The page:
Sri Lanka finance minister in battle to de-politicize fuel pricing
Jul 14, 2018 06:48 AM GMT+0530 | 0 Comment(s)
ECONOMYNEXT - Market-pricing fuel strengthens the economy, and the benefit of falling oil will also come without political interference unlike in the past when tariffs were kept high with no questions asked, Finance Minister Mangala Samaraweera, who is waging a battle to de-politicize energy pricing said.
"The price formula will strengthen the economy," Finance Minister Samaraweera told reporters in Colombo.
"The benefit of formula will be that prices will also fall when global prices fall."
In the first two years of the currency administration, then-Finance Minister Ravi Karunanayake ignored calls for formula pricing when oil prices were falling and instead made some politicized price cuts especially for kerosene which led to massive mis-use.
Samaraweera and the ruling United National Party is now paying the price for the early economic follies of the administration.
The follies of the first two years had also allowed President Maithripala Sirisena to interfere in economic policies, several of which were reasonable.
But a scheduled price hike on July 05, which was already approved by the cabinet was delayed suddenly reportedly by President Maithripala Sirisena forcing Samaraweera to to cabient agains this week to to halt the re-politicization of fuel prices.
Minister Samaraweera is also waging a political battle with ex-President Mahinda Rajapaksa's opposition party to maintain formula pricing, a reform many economists and independent analysts had called for many years.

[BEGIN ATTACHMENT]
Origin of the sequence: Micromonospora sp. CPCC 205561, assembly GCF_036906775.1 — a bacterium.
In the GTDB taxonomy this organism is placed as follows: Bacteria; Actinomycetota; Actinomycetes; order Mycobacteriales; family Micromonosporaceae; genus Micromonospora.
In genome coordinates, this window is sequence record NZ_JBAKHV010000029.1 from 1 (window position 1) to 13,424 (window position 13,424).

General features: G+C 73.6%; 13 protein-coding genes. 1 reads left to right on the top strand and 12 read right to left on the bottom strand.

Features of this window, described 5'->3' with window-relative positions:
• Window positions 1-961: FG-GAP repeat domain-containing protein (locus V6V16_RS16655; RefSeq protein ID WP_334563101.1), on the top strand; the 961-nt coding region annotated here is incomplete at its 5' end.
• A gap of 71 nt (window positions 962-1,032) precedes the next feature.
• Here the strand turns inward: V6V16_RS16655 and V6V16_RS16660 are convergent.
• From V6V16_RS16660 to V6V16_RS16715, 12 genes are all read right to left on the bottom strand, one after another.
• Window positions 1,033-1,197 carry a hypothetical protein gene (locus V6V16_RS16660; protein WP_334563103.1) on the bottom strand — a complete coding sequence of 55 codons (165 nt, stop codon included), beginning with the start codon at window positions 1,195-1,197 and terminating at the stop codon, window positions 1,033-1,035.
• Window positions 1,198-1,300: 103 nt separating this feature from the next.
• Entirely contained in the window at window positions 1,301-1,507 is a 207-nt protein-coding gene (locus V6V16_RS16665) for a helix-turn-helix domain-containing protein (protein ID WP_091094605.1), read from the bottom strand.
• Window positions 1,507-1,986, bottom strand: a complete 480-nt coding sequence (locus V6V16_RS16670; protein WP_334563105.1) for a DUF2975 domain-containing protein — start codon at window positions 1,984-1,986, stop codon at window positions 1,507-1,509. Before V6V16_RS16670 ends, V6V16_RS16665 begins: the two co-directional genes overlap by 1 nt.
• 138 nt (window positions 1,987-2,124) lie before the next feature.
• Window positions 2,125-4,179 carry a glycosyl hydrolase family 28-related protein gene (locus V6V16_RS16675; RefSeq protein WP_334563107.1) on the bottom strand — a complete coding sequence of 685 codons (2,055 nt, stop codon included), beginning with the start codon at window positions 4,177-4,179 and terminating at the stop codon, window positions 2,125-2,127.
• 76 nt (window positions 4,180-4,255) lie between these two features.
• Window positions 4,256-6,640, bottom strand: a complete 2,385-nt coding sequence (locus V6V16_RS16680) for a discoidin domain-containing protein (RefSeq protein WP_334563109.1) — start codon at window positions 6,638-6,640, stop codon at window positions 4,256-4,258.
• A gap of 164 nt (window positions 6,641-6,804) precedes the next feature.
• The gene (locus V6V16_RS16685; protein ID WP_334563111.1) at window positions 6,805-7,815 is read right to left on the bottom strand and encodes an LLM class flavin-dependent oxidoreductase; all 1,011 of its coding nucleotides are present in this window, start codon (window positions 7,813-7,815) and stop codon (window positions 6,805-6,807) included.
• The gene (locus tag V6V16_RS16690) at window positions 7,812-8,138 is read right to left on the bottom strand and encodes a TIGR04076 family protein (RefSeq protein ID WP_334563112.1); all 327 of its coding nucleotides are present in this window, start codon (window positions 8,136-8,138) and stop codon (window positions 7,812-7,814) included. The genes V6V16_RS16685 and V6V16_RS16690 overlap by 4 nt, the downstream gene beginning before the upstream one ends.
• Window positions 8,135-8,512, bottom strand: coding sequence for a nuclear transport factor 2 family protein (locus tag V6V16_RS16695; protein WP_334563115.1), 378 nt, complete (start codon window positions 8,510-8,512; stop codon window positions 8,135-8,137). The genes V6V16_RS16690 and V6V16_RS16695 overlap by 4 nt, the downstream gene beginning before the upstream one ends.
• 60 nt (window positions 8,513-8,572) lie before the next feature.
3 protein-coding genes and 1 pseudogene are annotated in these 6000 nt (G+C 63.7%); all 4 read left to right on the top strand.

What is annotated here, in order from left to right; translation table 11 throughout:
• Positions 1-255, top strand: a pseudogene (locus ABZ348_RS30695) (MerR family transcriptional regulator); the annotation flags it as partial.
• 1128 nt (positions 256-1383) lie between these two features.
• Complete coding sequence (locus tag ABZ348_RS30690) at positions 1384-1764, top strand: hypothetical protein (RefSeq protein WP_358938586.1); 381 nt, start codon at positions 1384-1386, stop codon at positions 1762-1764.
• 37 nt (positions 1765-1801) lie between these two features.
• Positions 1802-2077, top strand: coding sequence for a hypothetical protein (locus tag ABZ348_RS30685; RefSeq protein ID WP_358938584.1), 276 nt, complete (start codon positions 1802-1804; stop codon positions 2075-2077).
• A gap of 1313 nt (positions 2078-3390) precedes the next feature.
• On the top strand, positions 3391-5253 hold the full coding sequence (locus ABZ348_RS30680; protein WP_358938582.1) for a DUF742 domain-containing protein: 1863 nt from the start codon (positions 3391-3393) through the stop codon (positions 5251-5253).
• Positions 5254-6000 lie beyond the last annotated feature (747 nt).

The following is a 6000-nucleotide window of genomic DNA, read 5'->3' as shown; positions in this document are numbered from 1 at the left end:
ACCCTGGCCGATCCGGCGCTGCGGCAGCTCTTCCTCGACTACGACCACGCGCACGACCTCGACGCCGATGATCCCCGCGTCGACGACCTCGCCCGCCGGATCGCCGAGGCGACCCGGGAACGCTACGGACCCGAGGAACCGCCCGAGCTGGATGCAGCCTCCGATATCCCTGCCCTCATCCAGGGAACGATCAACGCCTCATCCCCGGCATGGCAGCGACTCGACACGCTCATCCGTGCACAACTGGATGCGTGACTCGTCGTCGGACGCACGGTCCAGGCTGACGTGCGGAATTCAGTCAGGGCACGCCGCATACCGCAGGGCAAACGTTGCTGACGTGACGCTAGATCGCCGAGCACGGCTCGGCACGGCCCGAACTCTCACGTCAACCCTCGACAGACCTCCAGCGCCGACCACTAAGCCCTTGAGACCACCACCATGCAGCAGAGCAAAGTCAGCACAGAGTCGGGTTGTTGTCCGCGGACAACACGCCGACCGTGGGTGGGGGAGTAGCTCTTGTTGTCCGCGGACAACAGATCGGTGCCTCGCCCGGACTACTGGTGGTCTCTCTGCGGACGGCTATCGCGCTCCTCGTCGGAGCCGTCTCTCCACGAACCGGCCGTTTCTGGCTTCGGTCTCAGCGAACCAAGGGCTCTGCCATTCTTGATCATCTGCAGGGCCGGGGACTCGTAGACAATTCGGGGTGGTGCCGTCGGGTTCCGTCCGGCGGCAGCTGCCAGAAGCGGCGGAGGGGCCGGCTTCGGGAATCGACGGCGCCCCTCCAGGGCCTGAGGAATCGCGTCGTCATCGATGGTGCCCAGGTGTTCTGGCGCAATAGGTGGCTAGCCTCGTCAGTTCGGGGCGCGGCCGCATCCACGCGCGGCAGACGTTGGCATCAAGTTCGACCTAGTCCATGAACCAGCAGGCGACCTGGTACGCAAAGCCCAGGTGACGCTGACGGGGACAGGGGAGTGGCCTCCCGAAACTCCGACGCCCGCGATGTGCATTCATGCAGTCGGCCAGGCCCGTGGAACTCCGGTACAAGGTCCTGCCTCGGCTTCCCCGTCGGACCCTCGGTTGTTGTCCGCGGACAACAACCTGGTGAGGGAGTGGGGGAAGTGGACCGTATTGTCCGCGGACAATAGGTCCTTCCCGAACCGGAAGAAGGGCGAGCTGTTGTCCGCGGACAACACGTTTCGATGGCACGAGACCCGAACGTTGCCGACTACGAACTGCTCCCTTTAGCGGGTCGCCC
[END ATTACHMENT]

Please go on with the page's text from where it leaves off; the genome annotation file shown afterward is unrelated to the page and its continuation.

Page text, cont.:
The biggest danger to the economy comes when fuel prices go up and the losses are borne by bank credit and printed money.
Market-pricing fuel, which is a difficult reform is expected to bring long-term stability, and low inflation especially when oil prices rise.
Low Oil Prices, High Inflation
Sri Lanka had low single digit inflation when oil was market priced in 2003, but inflation rocketed to near 20 percent in 2004, when formula pricing was abandoned amid criticism from legislator Wimal Weerawansa and billions of rupees was printed to finance subsidies.
Massive losses in state energy utilities, filled by bank borrowings and re-financed by central bank credit (money printing) had been triggers of balance of payments crises in 2000, 2008 and 2011.
When money is printed to cover losses in fuel, the currency falls and inflation goes up faster than if oil prices were raised in the first place.
That is why countries like Venezuela and Iran, which produce oil and sells the at the lowest prices in the world, have very high levels of inflation. Meanwhile non-oil producers with strong central banks or currency boards like Singapore and Hong Kong have low inflation.
Venezuela, which had a mixed or socialist economy, with arguably the worst centrl bank in the world, which sells petrol and diesel at next to nothing is now having inflation in excess of 40,000 percent.
Iran, which also has a bad central bank, saw its currency collapsed from 32,000 to 42,000 riyal since July 2017 and is still falling. Unofficial assessment of inflation is around 55 to 100 percent, though official numbers are still below 10 percent.
In general large and peristent increase in oil prices (along with other commodities) are caused by a weakening of the US dollar due to bad policies of the Federal Reserve.
Ex-President Rajapaksa had said while he was in power, petrol was sold as low as 120 rupees a litre, when crude was at 97 dollars a barrel.
He also called for details of the price formula to be made public.
Minister Samaraweera fired back that saying President Rajapaksa was in power, and oil prices fell to 40 dollars a barrel, in the wake of 2007/2008 global credit collapse retail prices were kept up.
"There was a court case, and (former Chief Justice) Sarath N Silva, who is now his advisor ordered oil prices to be brought down," Minister Samaraweera said.